In the Journals

Light-emitting sleep mask yields no long-term benefit for DME

According to the results of the phase 3 CLEOPATRA trial, patients with non-center-involving diabetic macular edema who wore a light-emitting mask during sleep did not experience long-term therapeutic benefits.

The single-masked, parallel-group, randomized controlled trial included 308 patients with DME randomly assigned to wear either a light mask during sleep (Noctura 400 sleep mask, PolyPhotonix Medical) or a sham non-light mask for 24 months. Researchers examined the change in maximum retinal thickness on OCT from baseline to 24 months.

The study included 155 patients who wore the light mask and 153 who wore the sham mask.

The change in maximum retinal thickness was not statistically significant between the two treatment arms. The mean decrease in retinal thickness in the light mask group was 9.2 µm compared with a decrease of 12.9 µm in the sham mask group.

No serious adverse events were reported with the light mask, but the most frequent adverse event was discomfort reported by 14 patients who wore the light mask and seven patients who wore the sham mask.

“The light mask as offered in this study is not an effective intervention to prevent or treat patients with non-center-involving diabetic macular edema. Future trials should aim to identify better ways of rod suppression to assess the role of rods in diabetic macular edema and diabetic retinopathy,” the study authors said. – by Robert Linnehan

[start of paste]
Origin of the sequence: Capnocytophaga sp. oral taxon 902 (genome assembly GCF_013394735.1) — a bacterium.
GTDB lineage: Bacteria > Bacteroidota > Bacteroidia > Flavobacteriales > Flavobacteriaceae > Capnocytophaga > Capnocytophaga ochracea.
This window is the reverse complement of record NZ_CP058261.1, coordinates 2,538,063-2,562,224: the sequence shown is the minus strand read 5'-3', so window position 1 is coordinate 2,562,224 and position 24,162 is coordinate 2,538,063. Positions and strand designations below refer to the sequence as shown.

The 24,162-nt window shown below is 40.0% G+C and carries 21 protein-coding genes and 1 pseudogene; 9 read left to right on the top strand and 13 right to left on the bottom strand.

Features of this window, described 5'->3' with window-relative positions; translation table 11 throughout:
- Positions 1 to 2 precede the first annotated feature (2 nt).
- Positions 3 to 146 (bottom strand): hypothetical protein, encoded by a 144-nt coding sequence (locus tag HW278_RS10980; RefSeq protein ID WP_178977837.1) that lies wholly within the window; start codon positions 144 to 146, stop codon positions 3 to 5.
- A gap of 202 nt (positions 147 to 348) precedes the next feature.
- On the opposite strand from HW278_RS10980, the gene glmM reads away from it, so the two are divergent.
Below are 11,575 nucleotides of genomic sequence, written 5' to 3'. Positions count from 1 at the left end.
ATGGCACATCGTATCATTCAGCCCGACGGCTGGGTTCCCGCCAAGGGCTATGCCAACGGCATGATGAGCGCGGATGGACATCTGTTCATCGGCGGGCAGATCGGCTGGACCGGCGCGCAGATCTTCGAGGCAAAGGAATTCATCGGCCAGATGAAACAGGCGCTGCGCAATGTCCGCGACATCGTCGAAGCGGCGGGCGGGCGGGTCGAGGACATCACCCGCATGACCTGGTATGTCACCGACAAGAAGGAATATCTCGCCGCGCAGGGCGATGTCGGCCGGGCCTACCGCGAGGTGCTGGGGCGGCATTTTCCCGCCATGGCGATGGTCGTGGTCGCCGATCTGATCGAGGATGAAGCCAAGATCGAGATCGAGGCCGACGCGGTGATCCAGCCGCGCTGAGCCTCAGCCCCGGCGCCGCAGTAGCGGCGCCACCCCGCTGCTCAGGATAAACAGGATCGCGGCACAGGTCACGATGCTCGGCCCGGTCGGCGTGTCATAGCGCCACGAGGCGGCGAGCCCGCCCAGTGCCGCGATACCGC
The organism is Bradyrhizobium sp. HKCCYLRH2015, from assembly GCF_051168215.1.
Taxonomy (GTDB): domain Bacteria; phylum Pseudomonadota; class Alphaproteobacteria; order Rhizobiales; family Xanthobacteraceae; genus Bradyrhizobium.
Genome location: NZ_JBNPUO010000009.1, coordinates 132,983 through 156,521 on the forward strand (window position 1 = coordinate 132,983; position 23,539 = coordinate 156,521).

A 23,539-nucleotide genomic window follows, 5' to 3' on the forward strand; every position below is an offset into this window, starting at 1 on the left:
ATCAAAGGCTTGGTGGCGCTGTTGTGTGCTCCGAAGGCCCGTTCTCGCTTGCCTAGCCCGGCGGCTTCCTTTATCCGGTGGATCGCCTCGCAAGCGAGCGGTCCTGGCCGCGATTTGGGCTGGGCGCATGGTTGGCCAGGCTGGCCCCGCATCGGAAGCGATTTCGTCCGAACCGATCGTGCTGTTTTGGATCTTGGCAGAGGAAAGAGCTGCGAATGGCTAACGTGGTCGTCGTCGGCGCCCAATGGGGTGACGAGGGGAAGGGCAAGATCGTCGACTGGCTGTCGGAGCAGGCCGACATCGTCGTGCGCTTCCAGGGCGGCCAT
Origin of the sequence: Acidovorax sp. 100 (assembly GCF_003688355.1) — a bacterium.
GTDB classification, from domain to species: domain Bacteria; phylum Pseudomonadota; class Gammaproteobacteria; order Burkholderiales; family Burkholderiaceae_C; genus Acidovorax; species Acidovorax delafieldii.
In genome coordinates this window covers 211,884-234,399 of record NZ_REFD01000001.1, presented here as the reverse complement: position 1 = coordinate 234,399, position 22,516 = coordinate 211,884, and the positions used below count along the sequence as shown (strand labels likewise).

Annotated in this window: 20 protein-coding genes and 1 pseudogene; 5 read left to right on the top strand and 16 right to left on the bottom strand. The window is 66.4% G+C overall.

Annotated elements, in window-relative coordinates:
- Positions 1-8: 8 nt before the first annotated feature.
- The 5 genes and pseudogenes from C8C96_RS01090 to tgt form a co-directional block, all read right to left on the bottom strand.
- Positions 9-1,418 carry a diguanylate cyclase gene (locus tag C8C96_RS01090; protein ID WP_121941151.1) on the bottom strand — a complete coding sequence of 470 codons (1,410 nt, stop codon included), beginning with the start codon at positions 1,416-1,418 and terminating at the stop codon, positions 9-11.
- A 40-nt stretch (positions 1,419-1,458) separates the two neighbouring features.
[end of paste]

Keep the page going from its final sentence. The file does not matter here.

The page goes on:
Disclosures: Sivaprasad reports she received research grants, travel grants and speaker fees from and was an advisory board member for Novartis, Bayer, Allergan, Roche, Boehringer Ingelheim and Heidelberg Engineering.

According to the results of the phase 3 CLEOPATRA trial, patients with non-center-involving diabetic macular edema who wore a light-emitting mask during sleep did not experience long-term therapeutic benefits.

The single-masked, parallel-group, randomized controlled trial included 308 patients with DME randomly assigned to wear either a light mask during sleep (Noctura 400 sleep mask, PolyPhotonix Medical) or a sham non-light mask for 24 months. Researchers examined the change in maximum retinal thickness on OCT from baseline to 24 months.

The study included 155 patients who wore the light mask and 153 who wore the sham mask.

The change in maximum retinal thickness was not statistically significant between the two treatment arms. The mean decrease in retinal thickness in the light mask group was 9.2 µm compared with a decrease of 12.9 µm in the sham mask group.

No serious adverse events were reported with the light mask, but the most frequent adverse event was discomfort reported by 14 patients who wore the light mask and seven patients who wore the sham mask.

“The light mask as offered in this study is not an effective intervention to prevent or treat patients with non-center-involving diabetic macular edema. Future trials should aim to identify better ways of rod suppression to assess the role of rods in diabetic macular edema and diabetic retinopathy,” the study authors said. – by Robert Linnehan

Disclosures: Sivaprasad reports she received research grants, travel grants and speaker fees from and was an advisory board member for Novartis, Bayer, Allergan, Roche, Boehringer Ingelheim and Heidelberg Engineering.